In addition to considering the magnitude of Buffett’s leverage, it is interesting to consider its sources, terms and costs. Berkshire enjoyed a AAA-rating from 1989 to 2009, allowing it to borrow at relatively low rates. For example, the company issued the first-ever negative-coupon security in 2002, a senior note with a warrant.

Berkshire’s more unusual source of leverage, however, is its insurance float. Collecting insurance premiums up front and paying claims later is like taking a loan. Figure 2 shows that the estimated average annual cost of Berkshire’s insurance float is only 2.2%, more than three percentage points below the average T-bill rate. Thus, Buffett’s low-cost insurance and reinsurance businesses have given him a significant advantage in terms of unique access to cheap, term leverage. We estimate that 36% of Berkshire’s liabilities consist of insurance float, on average.

Based on the balance sheet data, Berkshire also appears to finance part of its capital expenditure using tax deductions for accelerated depreciation of property, plant and equipment. Berkshire reported $28bn of such deferred tax liabilities in 2011. Accelerating depreciation is similar to an interest-free loan in the sense that Berkshire enjoys a tax saving earlier than it otherwise would have and the dollar amount of the tax when it is paid in the future does not accrue interest.

Berkshire’s remaining liabilities include accounts payable and derivative contract liabilities. It has sold a number of such contracts, including index options on several major equity indices and credit default obligations (CDOs). This may serve as a source of both financing and revenue as such derivatives tend to be expensive. Investors who are unable or unwilling to use leverage directly will pay a premium for instruments that embed leverage, such as option contracts.

As one test of our findings, we built a systematic, Buffett-style hypothetical portfolio using traditional factors such as ‘value’ and the new ones – ‘safe’ and ‘high quality’ – to pick stocks and applied leverage using low-cost capital. Our hypothetical portfolio uses only stock information that was available to any investor, so it does not benefit from knowing how individual stocks will perform. We found that the Buffett-style portfolio performed comparably to Berkshire Hathaway.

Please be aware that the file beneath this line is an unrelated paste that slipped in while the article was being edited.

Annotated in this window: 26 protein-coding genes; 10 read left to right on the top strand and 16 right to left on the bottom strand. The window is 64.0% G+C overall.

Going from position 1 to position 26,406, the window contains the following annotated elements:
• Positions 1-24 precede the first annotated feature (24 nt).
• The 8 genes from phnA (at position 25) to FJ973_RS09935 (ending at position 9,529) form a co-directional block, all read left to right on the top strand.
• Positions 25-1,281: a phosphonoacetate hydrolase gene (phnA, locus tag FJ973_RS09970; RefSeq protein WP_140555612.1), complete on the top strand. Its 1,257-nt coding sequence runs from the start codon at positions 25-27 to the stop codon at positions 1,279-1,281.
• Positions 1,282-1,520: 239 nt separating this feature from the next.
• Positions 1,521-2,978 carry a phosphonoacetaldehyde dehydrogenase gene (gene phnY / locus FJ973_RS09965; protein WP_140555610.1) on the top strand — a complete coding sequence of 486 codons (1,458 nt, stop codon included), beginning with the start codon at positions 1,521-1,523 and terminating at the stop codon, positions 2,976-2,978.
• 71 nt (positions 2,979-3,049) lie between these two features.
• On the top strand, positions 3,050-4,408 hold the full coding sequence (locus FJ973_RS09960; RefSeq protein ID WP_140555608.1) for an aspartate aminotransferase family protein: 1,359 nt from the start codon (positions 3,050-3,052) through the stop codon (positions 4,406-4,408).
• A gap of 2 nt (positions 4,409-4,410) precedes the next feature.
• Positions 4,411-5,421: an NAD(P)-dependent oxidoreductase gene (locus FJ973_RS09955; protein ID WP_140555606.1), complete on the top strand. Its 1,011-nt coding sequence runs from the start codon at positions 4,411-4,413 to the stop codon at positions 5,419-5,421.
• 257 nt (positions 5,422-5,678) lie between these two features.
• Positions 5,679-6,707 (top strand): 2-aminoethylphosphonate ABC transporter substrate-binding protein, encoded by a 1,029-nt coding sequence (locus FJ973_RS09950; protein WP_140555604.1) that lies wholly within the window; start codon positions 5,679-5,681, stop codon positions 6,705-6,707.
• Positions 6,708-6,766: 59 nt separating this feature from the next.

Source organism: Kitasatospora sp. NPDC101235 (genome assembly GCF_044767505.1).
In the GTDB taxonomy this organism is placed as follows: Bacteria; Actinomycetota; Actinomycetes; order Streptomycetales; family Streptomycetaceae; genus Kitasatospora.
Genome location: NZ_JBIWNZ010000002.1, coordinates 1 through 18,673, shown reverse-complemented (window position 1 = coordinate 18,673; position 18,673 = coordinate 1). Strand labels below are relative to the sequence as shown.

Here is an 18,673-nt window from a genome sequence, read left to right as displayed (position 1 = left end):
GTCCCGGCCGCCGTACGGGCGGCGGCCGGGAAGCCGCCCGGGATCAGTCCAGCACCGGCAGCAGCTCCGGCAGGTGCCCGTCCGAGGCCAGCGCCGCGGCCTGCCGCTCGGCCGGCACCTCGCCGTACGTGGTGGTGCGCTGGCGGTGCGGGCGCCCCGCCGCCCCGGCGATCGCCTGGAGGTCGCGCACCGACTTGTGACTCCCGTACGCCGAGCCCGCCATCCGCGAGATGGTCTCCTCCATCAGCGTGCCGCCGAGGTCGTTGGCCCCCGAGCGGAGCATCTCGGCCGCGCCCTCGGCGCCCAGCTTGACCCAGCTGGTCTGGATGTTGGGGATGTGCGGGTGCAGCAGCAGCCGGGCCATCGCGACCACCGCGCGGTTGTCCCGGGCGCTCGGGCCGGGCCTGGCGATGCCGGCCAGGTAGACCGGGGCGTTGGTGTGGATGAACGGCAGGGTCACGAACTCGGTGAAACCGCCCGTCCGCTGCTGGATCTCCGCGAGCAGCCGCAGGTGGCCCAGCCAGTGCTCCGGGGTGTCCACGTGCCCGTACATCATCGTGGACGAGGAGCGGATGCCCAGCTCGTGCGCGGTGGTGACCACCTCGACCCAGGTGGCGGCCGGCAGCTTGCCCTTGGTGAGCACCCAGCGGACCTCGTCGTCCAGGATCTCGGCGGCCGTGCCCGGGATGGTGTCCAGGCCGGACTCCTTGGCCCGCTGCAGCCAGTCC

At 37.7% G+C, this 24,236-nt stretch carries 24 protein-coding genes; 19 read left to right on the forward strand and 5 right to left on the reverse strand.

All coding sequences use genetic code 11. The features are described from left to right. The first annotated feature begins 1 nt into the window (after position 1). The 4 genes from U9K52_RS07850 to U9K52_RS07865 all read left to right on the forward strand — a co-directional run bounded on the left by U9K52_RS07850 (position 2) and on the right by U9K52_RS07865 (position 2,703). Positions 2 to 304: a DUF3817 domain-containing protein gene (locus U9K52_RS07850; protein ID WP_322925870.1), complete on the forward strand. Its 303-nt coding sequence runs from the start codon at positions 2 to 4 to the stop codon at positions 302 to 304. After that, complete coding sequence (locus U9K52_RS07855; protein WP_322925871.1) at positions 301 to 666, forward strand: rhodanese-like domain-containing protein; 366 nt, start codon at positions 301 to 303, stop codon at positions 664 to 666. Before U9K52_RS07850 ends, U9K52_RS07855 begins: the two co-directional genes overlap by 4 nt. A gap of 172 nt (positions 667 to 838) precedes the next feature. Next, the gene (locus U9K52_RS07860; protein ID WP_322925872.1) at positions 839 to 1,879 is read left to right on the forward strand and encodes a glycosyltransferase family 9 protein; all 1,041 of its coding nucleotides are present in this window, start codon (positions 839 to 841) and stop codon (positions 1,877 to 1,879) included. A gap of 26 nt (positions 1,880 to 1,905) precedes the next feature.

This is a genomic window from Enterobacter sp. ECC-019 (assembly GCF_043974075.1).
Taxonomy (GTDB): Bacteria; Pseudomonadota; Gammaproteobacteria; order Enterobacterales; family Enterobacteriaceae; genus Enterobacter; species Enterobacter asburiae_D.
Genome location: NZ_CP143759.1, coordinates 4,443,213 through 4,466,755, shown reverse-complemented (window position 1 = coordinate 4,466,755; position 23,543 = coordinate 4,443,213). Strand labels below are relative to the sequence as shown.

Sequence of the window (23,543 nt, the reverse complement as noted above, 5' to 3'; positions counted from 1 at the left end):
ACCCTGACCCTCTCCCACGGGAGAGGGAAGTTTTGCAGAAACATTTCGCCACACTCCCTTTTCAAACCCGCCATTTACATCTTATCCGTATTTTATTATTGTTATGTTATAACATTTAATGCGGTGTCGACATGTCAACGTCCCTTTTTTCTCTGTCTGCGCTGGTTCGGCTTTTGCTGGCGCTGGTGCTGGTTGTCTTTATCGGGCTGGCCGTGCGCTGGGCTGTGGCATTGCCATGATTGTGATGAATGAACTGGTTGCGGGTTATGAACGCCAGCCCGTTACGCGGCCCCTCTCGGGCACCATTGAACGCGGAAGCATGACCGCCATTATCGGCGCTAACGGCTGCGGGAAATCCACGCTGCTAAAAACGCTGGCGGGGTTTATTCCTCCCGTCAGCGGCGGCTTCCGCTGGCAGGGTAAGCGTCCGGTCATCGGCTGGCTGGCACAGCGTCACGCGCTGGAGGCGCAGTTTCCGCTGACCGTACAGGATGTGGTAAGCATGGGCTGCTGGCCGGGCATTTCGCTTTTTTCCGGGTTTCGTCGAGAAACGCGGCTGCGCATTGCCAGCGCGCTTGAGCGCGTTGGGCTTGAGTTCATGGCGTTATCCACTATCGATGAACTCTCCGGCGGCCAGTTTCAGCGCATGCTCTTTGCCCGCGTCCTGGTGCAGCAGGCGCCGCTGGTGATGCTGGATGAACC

Finally, our analysis considers whether Buffett’s success as an investor is due to his skill as an investor or his skill as a manager of the companies he buys. To address this, we separate Berkshire’s returns on investments in publicly traded stocks from those in private companies run within Berkshire. The idea is that the return of the public stocks is mainly driven by Buffett’s skill as an investor, whereas the private companies would have a larger element of management.

We find that both contribute to Berkshire’s performance, but the portfolio of public stocks performed better, suggesting that Buffett’s skill has been mostly in investing. If this is so, then why does he rely heavily on private companies, including insurance and reinsurance businesses? One reason is the access to the insurance float; another is that private companies give him access to asset-based borrowing at attractive fees and duration.

This deeper understanding of how Buffett invests and the ability to build Buffett-like portfolios may benefit investors, but in no way do our findings discount his skill. After all, he decided to invest based on these principles half a century ago. He and his companies have shown tremendous skill in underwriting risk, structuring additional leverage and investing in cheap, stable and high-quality companies. Finally, his financing terms, portfolio construction and investment conviction has enabled him to stick to his principles and continue operating at high risk even after experiencing ups and downs that caused many other investors to rethink and retreat from their original strategies.

Andrea Frazzini is a vice-president, David Kabiller is a founding principal and Lasse H Pedersen is a managing director at AQR Capital Management